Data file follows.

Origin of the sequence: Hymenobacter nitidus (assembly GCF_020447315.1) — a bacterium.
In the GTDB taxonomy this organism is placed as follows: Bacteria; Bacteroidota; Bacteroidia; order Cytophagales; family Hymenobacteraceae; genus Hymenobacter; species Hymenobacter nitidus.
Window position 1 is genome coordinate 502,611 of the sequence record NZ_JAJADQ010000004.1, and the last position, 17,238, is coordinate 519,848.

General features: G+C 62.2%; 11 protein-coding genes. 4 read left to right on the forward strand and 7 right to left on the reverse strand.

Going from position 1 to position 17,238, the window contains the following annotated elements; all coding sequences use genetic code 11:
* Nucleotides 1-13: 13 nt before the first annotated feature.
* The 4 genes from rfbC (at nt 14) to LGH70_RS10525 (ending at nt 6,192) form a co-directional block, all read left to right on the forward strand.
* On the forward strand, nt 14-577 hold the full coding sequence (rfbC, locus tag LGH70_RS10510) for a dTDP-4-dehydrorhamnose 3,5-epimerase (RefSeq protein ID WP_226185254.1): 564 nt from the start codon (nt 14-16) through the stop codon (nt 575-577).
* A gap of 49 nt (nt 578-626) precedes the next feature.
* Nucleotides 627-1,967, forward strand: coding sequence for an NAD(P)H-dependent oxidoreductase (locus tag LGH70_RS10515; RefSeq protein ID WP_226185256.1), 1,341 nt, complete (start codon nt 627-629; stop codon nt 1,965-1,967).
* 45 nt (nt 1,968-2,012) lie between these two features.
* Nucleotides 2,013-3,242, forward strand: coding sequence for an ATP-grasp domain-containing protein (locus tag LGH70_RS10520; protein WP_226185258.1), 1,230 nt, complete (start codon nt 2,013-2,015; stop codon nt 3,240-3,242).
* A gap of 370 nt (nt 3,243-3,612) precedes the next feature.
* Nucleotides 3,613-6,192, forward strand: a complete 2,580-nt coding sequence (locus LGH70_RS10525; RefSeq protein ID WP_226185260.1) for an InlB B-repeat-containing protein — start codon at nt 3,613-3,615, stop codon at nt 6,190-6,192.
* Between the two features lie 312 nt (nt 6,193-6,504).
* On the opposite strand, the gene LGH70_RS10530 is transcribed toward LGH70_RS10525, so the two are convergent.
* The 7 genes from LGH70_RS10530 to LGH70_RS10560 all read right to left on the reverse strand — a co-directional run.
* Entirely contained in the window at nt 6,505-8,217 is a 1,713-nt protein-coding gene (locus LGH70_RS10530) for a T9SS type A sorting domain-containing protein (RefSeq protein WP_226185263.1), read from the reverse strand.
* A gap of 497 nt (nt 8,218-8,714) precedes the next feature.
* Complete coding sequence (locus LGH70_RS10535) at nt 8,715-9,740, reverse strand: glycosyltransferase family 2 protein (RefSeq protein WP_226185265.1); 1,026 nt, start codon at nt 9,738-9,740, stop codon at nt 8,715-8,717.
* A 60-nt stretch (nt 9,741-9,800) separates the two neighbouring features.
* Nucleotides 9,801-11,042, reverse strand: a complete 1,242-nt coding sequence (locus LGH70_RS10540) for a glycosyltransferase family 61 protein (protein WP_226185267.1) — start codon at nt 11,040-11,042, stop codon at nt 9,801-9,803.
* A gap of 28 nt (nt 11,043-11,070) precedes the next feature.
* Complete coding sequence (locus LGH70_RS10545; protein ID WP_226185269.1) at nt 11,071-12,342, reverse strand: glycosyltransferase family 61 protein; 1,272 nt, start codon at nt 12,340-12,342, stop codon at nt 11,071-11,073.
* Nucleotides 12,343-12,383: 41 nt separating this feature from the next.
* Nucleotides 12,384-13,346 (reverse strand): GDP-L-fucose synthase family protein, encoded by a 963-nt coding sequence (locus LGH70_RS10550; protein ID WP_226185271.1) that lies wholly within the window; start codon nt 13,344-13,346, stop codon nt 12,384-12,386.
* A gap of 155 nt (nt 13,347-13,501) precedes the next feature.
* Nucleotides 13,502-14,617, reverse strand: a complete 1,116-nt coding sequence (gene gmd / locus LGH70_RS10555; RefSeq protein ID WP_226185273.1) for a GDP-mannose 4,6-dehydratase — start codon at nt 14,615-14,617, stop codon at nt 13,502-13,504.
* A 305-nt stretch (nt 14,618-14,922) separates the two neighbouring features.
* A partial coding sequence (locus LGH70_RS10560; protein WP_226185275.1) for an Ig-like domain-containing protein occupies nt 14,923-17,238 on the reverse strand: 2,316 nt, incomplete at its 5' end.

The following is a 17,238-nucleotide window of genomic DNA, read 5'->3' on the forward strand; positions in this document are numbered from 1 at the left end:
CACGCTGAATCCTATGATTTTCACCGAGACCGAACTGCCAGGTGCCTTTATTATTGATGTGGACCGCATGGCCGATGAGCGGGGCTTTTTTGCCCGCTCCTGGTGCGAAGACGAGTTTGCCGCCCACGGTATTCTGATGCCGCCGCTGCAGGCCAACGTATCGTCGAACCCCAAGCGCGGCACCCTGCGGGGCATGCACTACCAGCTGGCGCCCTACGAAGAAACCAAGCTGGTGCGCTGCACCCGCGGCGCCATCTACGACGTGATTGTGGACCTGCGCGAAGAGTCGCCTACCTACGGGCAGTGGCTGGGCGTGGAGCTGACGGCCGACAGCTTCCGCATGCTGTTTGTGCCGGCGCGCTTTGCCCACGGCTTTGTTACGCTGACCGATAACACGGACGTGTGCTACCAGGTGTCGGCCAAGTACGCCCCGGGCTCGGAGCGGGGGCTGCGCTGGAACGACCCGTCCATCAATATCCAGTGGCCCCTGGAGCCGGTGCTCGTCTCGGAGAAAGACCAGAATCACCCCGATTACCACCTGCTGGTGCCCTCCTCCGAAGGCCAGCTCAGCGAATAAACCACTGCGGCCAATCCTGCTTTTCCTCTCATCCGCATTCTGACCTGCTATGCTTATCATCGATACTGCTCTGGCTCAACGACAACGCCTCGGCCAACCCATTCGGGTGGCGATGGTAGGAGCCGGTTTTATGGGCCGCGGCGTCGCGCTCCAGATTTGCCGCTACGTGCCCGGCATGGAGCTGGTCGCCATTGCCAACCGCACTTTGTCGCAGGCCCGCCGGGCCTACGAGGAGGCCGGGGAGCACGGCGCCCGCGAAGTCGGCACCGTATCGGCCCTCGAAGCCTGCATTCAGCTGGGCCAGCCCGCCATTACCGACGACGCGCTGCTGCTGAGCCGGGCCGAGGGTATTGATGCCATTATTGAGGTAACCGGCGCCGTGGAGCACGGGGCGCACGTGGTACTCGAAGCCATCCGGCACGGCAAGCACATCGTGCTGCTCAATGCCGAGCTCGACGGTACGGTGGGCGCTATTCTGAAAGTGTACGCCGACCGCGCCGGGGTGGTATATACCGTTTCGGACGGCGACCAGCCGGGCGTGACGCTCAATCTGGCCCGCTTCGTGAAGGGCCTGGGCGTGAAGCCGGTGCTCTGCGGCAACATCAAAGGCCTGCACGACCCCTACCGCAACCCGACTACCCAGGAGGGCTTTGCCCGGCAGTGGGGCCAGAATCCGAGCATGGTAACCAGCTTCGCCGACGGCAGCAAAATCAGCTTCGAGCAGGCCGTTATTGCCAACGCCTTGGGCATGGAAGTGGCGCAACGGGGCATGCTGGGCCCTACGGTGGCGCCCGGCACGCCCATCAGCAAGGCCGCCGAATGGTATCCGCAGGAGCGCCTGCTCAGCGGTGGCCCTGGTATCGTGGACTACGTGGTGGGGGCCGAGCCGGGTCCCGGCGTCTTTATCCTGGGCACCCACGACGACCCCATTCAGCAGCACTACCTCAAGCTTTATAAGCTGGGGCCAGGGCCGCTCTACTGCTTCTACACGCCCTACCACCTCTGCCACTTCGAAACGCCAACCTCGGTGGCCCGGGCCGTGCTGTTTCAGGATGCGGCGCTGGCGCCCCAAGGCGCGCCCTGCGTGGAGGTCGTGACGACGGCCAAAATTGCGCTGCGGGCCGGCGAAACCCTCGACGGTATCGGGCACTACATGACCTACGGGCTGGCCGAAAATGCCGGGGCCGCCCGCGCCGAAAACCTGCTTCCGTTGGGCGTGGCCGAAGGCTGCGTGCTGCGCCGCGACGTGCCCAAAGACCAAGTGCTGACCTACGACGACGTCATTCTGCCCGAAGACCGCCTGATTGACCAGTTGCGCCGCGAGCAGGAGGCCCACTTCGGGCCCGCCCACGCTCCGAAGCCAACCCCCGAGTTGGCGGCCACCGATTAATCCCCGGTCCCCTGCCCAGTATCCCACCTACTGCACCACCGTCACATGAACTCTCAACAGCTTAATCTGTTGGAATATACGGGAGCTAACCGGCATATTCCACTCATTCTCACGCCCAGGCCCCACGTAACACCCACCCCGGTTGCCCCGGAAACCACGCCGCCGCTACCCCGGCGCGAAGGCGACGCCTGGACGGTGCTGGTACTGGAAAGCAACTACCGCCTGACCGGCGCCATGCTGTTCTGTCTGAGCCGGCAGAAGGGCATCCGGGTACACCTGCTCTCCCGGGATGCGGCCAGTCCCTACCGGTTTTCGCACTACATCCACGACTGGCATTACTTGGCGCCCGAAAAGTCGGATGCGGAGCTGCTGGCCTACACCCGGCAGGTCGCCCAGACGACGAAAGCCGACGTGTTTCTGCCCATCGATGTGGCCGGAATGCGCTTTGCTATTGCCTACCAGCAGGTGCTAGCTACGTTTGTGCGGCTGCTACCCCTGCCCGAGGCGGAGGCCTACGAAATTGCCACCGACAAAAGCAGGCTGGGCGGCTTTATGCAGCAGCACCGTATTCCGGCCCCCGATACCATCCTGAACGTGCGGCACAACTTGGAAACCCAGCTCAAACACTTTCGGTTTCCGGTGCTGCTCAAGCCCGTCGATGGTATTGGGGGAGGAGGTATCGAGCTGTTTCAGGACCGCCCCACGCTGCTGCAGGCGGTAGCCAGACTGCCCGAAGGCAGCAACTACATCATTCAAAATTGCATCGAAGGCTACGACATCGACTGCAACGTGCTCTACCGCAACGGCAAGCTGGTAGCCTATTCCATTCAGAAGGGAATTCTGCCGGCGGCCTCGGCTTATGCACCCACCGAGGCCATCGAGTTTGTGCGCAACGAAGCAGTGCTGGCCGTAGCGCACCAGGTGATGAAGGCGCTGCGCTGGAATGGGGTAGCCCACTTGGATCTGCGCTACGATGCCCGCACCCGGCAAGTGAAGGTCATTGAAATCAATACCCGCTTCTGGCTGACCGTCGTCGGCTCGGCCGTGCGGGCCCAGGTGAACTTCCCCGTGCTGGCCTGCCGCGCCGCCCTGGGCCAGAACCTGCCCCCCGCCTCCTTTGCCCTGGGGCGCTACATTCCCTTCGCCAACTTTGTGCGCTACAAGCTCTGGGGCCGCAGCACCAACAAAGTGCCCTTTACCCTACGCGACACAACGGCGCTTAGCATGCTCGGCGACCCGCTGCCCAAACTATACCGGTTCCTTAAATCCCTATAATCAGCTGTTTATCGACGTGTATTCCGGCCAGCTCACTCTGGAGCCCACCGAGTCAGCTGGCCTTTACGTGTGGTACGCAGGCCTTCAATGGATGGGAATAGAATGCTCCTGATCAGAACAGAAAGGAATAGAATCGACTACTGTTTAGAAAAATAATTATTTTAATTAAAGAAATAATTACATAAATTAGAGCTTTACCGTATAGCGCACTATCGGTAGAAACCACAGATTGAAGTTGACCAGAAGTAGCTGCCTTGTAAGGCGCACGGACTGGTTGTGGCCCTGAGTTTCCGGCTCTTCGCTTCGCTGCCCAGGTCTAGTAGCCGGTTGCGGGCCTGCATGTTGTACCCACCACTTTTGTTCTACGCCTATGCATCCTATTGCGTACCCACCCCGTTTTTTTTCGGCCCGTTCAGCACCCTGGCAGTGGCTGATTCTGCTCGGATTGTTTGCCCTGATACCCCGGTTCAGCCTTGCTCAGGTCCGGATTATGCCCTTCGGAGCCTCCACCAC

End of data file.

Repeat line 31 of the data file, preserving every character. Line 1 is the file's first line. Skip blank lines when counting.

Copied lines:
The following is a 17,238-nucleotide window of genomic DNA, read 5'->3' on the forward strand; positions in this document are numbered from 1 at the left end: